Dear [member of Congress name]:

Thank you for taking the time to tour our [Bright Lights Afterschool Program] during your recent district working session. The youth, parents and program staff enjoyed meeting you tremendously, and we were delighted to have the chance to share our activities with you.

I hope your visit helped reinforce how much our community values this program. As we discussed, and as I have witnessed firsthand, afterschool programs keep kids safe, inspire learning and help working families.

I look forward to meeting with you again to further discuss the ways in which we can work together to ensure that afterschool programs stay open and are available to more children in our community and our state. Thank you again for taking the time to visit!

Sincerely,

[Your Name]
[Phone Number]
[Email Address]

Additional Resources

Check out these additional resources to help cultivate partnerships.

Advocacy Basics

Learn how policy is made and how you can help shape it

Policy is generally crafted by elected officials and their staff. They appropriate money for afterschool programs and decide how those funds can be used. The job of these policy makers is to represent you – their constituents – so your opinion on issues is extremely important to them. That’s why it is essential to tell your elected officials about issues that matter to you.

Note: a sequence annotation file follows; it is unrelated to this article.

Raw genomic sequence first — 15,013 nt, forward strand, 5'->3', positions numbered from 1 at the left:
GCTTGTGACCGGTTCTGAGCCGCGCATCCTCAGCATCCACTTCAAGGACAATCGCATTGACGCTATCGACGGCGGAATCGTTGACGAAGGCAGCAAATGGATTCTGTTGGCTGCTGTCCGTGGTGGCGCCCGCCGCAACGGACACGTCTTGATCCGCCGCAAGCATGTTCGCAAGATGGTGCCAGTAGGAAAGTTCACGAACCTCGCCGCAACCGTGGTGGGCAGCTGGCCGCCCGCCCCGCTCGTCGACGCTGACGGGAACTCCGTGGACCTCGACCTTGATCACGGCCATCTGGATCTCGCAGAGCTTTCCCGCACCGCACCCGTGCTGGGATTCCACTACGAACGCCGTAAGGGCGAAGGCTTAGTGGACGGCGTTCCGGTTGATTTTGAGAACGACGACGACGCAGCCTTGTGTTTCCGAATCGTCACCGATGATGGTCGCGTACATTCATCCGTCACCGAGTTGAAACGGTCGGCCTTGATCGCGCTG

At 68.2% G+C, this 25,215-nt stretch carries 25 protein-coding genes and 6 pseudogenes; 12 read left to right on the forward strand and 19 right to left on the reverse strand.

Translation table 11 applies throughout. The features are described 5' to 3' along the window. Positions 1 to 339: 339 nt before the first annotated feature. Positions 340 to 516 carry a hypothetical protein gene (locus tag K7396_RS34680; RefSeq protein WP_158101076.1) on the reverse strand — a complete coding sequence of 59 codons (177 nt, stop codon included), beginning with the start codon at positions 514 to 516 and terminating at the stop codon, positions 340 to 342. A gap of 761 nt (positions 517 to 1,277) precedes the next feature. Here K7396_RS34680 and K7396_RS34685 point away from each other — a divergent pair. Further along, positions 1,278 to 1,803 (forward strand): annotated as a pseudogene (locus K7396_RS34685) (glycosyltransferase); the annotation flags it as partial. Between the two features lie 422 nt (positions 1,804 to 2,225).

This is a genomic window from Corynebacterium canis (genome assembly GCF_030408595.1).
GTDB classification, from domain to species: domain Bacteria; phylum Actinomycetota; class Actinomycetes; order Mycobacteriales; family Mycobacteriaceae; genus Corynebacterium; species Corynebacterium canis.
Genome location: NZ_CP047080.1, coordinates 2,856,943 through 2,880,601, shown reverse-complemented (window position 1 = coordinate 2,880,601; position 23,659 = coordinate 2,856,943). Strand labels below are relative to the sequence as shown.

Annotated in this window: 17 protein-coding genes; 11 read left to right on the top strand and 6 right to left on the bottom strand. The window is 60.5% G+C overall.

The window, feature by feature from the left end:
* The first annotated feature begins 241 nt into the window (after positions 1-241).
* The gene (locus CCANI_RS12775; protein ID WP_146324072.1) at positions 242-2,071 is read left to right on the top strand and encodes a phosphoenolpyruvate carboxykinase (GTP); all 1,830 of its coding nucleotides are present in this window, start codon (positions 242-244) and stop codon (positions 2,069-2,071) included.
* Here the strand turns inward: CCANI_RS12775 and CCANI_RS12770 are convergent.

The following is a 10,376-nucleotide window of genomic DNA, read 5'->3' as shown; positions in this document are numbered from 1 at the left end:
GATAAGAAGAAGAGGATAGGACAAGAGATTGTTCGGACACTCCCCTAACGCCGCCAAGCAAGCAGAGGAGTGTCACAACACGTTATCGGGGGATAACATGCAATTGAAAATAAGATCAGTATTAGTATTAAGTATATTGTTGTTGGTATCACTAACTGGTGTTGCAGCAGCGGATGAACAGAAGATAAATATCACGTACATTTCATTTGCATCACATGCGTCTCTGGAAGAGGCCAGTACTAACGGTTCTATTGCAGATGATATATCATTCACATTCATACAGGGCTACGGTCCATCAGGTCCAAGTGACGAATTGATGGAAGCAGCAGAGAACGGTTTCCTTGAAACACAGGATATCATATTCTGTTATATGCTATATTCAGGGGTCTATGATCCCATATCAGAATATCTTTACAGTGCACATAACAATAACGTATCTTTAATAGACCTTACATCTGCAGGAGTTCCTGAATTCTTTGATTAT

It's important to think through your outreach strategy before meeting with elected officials and other policy makers. Here are some helpful tips and suggestions to help you prepare for meeting with policy makers to advocate for afterschool.

Do:

Your homework. Before making contact, learn key background information. Visit a senator's or representative's website. States and many local municipalities also have websites where you can find information on elected officials. Be sure to know if they are in the Afterschool Caucus.

Be specific. When you call, email or meet in persontell the official why you are there and what you want. Your interaction might only last a few minutes. Be sure to mention it if you are a constituent.

Establish yourself an expert information source. Elected officials have limited time and staff and many competing issues to consider. That's why advocacy is so important. You can fill their information gap and become their "expert."

Bring materials to leave behind. Leave your elected official with a profile of your program and any other materials that describe your program's benefits for kids and families in your community.

Follow up after a meeting. Send a personal thank you note to the official and staff for their time. If you promised information, be sure to get back in touch quickly.

Don’t:

Think you have to know everything. It's okay to admit you don't know something.

Burn bridges.  Work to find some sort of consensus and always leave on positive terms.

Forget.  Elected officials work for you! You should be courteous but not intimidated.

Nonprofit rules of engagement